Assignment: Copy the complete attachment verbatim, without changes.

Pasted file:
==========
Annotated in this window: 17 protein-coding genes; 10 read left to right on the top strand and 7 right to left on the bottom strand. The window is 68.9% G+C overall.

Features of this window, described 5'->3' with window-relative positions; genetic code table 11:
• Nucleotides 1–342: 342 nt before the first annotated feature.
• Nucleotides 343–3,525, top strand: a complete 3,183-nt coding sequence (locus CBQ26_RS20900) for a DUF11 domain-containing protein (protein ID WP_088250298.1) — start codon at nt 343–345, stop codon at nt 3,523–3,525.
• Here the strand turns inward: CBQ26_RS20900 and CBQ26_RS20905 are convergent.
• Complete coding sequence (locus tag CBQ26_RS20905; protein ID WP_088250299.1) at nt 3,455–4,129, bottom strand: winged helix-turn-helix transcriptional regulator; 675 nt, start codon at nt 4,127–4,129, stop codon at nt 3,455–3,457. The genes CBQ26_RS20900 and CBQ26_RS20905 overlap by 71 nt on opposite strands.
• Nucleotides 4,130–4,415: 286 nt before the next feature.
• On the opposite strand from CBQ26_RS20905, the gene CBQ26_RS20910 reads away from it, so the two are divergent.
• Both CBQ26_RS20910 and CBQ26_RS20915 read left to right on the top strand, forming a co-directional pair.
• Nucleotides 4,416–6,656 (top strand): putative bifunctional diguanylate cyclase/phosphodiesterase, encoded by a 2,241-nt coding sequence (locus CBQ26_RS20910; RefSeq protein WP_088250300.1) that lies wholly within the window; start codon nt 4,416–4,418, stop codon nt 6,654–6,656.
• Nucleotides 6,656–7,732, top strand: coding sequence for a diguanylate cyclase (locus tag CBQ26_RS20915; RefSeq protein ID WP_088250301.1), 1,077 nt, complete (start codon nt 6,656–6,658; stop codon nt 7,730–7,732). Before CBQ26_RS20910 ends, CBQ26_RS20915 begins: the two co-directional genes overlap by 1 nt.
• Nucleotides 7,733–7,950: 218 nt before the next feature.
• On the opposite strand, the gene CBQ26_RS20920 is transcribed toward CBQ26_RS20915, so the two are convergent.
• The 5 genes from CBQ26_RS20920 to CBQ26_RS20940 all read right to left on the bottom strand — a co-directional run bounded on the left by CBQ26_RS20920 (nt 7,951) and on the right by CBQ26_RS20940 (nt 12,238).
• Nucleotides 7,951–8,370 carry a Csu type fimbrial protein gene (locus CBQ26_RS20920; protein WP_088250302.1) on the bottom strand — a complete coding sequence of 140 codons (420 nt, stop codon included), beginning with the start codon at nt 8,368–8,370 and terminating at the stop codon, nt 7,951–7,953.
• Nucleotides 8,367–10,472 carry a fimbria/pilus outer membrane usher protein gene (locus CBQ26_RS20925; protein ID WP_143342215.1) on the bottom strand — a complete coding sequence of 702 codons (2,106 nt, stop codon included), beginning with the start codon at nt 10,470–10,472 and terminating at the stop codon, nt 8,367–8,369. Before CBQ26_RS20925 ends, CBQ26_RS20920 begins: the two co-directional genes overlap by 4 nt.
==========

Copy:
Annotated in this window: 17 protein-coding genes; 10 read left to right on the top strand and 7 right to left on the bottom strand. The window is 68.9% G+C overall.

Features of this window, described 5'->3' with window-relative positions; genetic code table 11:
• Nucleotides 1–342: 342 nt before the first annotated feature.
• Nucleotides 343–3,525, top strand: a complete 3,183-nt coding sequence (locus CBQ26_RS20900) for a DUF11 domain-containing protein (protein ID WP_088250298.1) — start codon at nt 343–345, stop codon at nt 3,523–3,525.
• Here the strand turns inward: CBQ26_RS20900 and CBQ26_RS20905 are convergent.
• Complete coding sequence (locus tag CBQ26_RS20905; protein ID WP_088250299.1) at nt 3,455–4,129, bottom strand: winged helix-turn-helix transcriptional regulator; 675 nt, start codon at nt 4,127–4,129, stop codon at nt 3,455–3,457. The genes CBQ26_RS20900 and CBQ26_RS20905 overlap by 71 nt on opposite strands.
• Nucleotides 4,130–4,415: 286 nt before the next feature.
• On the opposite strand from CBQ26_RS20905, the gene CBQ26_RS20910 reads away from it, so the two are divergent.
• Both CBQ26_RS20910 and CBQ26_RS20915 read left to right on the top strand, forming a co-directional pair.
• Nucleotides 4,416–6,656 (top strand): putative bifunctional diguanylate cyclase/phosphodiesterase, encoded by a 2,241-nt coding sequence (locus CBQ26_RS20910; RefSeq protein WP_088250300.1) that lies wholly within the window; start codon nt 4,416–4,418, stop codon nt 6,654–6,656.
• Nucleotides 6,656–7,732, top strand: coding sequence for a diguanylate cyclase (locus tag CBQ26_RS20915; RefSeq protein ID WP_088250301.1), 1,077 nt, complete (start codon nt 6,656–6,658; stop codon nt 7,730–7,732). Before CBQ26_RS20910 ends, CBQ26_RS20915 begins: the two co-directional genes overlap by 1 nt.
• Nucleotides 7,733–7,950: 218 nt before the next feature.
• On the opposite strand, the gene CBQ26_RS20920 is transcribed toward CBQ26_RS20915, so the two are convergent.
• The 5 genes from CBQ26_RS20920 to CBQ26_RS20940 all read right to left on the bottom strand — a co-directional run bounded on the left by CBQ26_RS20920 (nt 7,951) and on the right by CBQ26_RS20940 (nt 12,238).
• Nucleotides 7,951–8,370 carry a Csu type fimbrial protein gene (locus CBQ26_RS20920; protein WP_088250302.1) on the bottom strand — a complete coding sequence of 140 codons (420 nt, stop codon included), beginning with the start codon at nt 8,368–8,370 and terminating at the stop codon, nt 7,951–7,953.
• Nucleotides 8,367–10,472 carry a fimbria/pilus outer membrane usher protein gene (locus CBQ26_RS20925; protein ID WP_143342215.1) on the bottom strand — a complete coding sequence of 702 codons (2,106 nt, stop codon included), beginning with the start codon at nt 10,470–10,472 and terminating at the stop codon, nt 8,367–8,369. Before CBQ26_RS20925 ends, CBQ26_RS20920 begins: the two co-directional genes overlap by 4 nt.